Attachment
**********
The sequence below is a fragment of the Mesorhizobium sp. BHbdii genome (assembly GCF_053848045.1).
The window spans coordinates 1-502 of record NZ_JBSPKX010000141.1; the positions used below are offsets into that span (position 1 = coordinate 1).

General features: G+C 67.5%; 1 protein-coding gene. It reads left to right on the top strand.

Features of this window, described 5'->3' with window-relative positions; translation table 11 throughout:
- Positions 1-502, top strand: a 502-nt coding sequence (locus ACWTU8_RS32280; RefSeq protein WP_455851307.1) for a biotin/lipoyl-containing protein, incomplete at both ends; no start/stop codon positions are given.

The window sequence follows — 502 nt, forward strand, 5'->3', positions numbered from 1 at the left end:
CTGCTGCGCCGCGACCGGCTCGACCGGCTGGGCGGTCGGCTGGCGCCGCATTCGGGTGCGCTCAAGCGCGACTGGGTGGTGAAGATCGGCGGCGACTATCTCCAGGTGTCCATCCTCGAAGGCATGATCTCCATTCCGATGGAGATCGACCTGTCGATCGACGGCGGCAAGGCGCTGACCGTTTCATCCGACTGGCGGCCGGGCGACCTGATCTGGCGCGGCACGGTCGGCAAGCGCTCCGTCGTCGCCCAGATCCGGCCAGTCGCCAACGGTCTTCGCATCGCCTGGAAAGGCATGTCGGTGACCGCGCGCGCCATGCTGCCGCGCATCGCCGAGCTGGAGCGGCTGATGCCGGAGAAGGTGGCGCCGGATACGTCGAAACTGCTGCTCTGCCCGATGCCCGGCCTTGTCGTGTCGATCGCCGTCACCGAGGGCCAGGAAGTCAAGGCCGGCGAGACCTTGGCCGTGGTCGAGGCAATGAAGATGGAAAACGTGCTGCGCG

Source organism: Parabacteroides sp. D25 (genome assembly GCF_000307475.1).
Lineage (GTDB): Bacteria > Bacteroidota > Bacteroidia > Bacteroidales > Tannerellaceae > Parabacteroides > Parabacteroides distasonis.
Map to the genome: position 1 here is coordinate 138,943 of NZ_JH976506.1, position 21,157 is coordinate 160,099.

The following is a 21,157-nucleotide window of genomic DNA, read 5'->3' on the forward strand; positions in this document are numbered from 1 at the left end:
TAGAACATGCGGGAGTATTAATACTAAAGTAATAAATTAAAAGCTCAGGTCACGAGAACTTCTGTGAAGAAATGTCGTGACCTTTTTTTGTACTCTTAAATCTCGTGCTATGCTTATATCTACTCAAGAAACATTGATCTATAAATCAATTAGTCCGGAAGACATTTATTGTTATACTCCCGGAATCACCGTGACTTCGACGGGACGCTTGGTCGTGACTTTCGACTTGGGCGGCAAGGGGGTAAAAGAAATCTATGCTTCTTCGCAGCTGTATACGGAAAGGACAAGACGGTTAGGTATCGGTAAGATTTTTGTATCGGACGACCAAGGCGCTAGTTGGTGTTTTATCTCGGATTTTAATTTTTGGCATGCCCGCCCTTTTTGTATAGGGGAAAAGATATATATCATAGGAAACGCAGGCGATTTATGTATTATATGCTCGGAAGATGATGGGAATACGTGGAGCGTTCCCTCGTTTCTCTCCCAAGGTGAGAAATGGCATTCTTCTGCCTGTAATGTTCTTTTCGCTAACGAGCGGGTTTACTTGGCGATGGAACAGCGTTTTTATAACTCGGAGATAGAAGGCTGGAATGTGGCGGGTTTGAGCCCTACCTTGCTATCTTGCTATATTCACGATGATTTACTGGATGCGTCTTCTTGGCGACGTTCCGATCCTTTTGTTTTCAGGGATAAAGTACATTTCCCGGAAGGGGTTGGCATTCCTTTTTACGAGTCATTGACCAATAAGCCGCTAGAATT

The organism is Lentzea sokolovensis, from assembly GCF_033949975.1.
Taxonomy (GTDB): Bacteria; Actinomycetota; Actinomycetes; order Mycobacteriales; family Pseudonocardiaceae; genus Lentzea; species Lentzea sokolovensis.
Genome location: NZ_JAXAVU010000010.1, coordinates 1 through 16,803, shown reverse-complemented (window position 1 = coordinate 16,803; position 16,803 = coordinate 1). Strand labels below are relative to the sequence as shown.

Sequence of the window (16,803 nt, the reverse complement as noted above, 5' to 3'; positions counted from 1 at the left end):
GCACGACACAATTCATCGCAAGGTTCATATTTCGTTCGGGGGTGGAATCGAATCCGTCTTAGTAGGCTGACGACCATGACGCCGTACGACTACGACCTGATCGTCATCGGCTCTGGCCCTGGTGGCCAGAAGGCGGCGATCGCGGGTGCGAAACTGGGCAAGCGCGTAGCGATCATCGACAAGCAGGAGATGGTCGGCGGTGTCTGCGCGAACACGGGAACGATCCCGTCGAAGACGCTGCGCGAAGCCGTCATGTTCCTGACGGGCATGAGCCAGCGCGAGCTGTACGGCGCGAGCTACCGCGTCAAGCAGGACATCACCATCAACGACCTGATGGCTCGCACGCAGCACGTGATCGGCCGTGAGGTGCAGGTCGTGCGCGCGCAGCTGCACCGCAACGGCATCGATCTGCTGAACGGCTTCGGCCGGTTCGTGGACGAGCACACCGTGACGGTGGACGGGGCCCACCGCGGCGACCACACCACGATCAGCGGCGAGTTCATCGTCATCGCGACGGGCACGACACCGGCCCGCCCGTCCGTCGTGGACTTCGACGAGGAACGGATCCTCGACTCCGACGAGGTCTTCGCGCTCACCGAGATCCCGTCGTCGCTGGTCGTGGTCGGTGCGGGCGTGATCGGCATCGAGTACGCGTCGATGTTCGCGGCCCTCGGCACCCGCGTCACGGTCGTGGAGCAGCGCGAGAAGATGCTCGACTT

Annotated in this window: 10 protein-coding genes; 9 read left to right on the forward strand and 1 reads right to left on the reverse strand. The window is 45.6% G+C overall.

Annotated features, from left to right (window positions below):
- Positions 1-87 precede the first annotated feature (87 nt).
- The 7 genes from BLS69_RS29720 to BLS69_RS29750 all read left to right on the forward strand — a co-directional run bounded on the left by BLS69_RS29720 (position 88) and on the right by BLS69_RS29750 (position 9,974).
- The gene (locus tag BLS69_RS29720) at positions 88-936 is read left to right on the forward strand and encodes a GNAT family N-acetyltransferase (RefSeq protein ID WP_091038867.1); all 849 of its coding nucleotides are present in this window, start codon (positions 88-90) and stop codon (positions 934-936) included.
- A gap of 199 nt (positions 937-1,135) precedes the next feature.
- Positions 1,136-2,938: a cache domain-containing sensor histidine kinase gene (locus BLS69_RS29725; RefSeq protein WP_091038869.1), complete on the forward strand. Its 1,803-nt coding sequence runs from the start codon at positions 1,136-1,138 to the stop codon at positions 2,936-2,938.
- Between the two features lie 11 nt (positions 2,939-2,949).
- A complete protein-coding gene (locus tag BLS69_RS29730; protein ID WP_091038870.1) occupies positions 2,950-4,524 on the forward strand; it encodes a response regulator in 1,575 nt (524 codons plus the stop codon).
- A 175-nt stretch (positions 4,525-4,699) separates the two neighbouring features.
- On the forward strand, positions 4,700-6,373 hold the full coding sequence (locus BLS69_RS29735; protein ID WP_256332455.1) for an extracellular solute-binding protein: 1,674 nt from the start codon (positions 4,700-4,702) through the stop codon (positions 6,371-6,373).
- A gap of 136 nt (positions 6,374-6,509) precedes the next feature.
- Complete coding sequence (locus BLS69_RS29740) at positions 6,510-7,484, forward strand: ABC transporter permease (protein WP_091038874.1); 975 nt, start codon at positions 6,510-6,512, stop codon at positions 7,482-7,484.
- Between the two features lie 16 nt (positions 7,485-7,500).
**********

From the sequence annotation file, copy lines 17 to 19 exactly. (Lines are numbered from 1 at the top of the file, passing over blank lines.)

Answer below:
GCACGACACAATTCATCGCAAGGTTCATATTTCGTTCGGGGGTGGAATCGAATCCGTCTTAGTAGGCTGACGACCATGACGCCGTACGACTACGACCTGATCGTCATCGGCTCTGGCCCTGGTGGCCAGAAGGCGGCGATCGCGGGTGCGAAACTGGGCAAGCGCGTAGCGATCATCGACAAGCAGGAGATGGTCGGCGGTGTCTGCGCGAACACGGGAACGATCCCGTCGAAGACGCTGCGCGAAGCCGTCATGTTCCTGACGGGCATGAGCCAGCGCGAGCTGTACGGCGCGAGCTACCGCGTCAAGCAGGACATCACCATCAACGACCTGATGGCTCGCACGCAGCACGTGATCGGCCGTGAGGTGCAGGTCGTGCGCGCGCAGCTGCACCGCAACGGCATCGATCTGCTGAACGGCTTCGGCCGGTTCGTGGACGAGCACACCGTGACGGTGGACGGGGCCCACCGCGGCGACCACACCACGATCAGCGGCGAGTTCATCGTCATCGCGACGGGCACGACACCGGCCCGCCCGTCCGTCGTGGACTTCGACGAGGAACGGATCCTCGACTCCGACGAGGTCTTCGCGCTCACCGAGATCCCGTCGTCGCTGGTCGTGGTCGGTGCGGGCGTGATCGGCATCGAGTACGCGTCGATGTTCGCGGCCCTCGGCACCCGCGTCACGGTCGTGGAGCAGCGCGAGAAGATGCTCGACTT

Annotated in this window: 10 protein-coding genes; 9 read left to right on the forward strand and 1 reads right to left on the reverse strand. The window is 45.6% G+C overall.

Annotated features, from left to right (window positions below):